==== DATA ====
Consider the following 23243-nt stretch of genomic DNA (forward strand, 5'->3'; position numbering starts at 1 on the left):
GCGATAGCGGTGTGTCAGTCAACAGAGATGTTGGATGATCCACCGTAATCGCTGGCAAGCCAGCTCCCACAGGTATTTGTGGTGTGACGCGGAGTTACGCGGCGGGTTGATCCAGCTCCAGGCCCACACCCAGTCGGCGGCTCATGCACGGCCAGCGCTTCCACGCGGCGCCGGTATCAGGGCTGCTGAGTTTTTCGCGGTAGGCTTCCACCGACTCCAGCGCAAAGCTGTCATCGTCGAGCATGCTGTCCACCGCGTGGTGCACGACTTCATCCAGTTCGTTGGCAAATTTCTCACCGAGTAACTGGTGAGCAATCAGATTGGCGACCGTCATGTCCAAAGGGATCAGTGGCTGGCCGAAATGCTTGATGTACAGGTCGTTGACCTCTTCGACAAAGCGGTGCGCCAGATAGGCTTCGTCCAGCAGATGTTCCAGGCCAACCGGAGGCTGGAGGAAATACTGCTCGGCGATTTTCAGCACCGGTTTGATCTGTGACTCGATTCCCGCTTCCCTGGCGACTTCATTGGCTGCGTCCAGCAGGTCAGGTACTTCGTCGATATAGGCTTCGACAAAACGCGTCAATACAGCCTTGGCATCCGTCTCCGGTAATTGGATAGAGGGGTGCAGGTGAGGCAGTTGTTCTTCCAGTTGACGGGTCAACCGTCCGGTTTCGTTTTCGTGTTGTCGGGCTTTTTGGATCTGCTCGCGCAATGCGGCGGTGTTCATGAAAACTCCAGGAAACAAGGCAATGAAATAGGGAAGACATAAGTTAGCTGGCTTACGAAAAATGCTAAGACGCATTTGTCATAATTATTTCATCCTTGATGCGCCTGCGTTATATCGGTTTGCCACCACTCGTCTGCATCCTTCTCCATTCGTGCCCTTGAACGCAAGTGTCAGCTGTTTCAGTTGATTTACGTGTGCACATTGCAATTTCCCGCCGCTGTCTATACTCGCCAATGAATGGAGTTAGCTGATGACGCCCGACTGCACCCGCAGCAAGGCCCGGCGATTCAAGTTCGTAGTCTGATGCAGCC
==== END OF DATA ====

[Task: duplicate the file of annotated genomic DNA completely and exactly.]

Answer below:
Consider the following 23243-nt stretch of genomic DNA (forward strand, 5'->3'; position numbering starts at 1 on the left):
GCGATAGCGGTGTGTCAGTCAACAGAGATGTTGGATGATCCACCGTAATCGCTGGCAAGCCAGCTCCCACAGGTATTTGTGGTGTGACGCGGAGTTACGCGGCGGGTTGATCCAGCTCCAGGCCCACACCCAGTCGGCGGCTCATGCACGGCCAGCGCTTCCACGCGGCGCCGGTATCAGGGCTGCTGAGTTTTTCGCGGTAGGCTTCCACCGACTCCAGCGCAAAGCTGTCATCGTCGAGCATGCTGTCCACCGCGTGGTGCACGACTTCATCCAGTTCGTTGGCAAATTTCTCACCGAGTAACTGGTGAGCAATCAGATTGGCGACCGTCATGTCCAAAGGGATCAGTGGCTGGCCGAAATGCTTGATGTACAGGTCGTTGACCTCTTCGACAAAGCGGTGCGCCAGATAGGCTTCGTCCAGCAGATGTTCCAGGCCAACCGGAGGCTGGAGGAAATACTGCTCGGCGATTTTCAGCACCGGTTTGATCTGTGACTCGATTCCCGCTTCCCTGGCGACTTCATTGGCTGCGTCCAGCAGGTCAGGTACTTCGTCGATATAGGCTTCGACAAAACGCGTCAATACAGCCTTGGCATCCGTCTCCGGTAATTGGATAGAGGGGTGCAGGTGAGGCAGTTGTTCTTCCAGTTGACGGGTCAACCGTCCGGTTTCGTTTTCGTGTTGTCGGGCTTTTTGGATCTGCTCGCGCAATGCGGCGGTGTTCATGAAAACTCCAGGAAACAAGGCAATGAAATAGGGAAGACATAAGTTAGCTGGCTTACGAAAAATGCTAAGACGCATTTGTCATAATTATTTCATCCTTGATGCGCCTGCGTTATATCGGTTTGCCACCACTCGTCTGCATCCTTCTCCATTCGTGCCCTTGAACGCAAGTGTCAGCTGTTTCAGTTGATTTACGTGTGCACATTGCAATTTCCCGCCGCTGTCTATACTCGCCAATGAATGGAGTTAGCTGATGACGCCCGACTGCACCCGCAGCAAGGCCCGGCGATTCAAGTTCGTAGTCTGATGCAGCC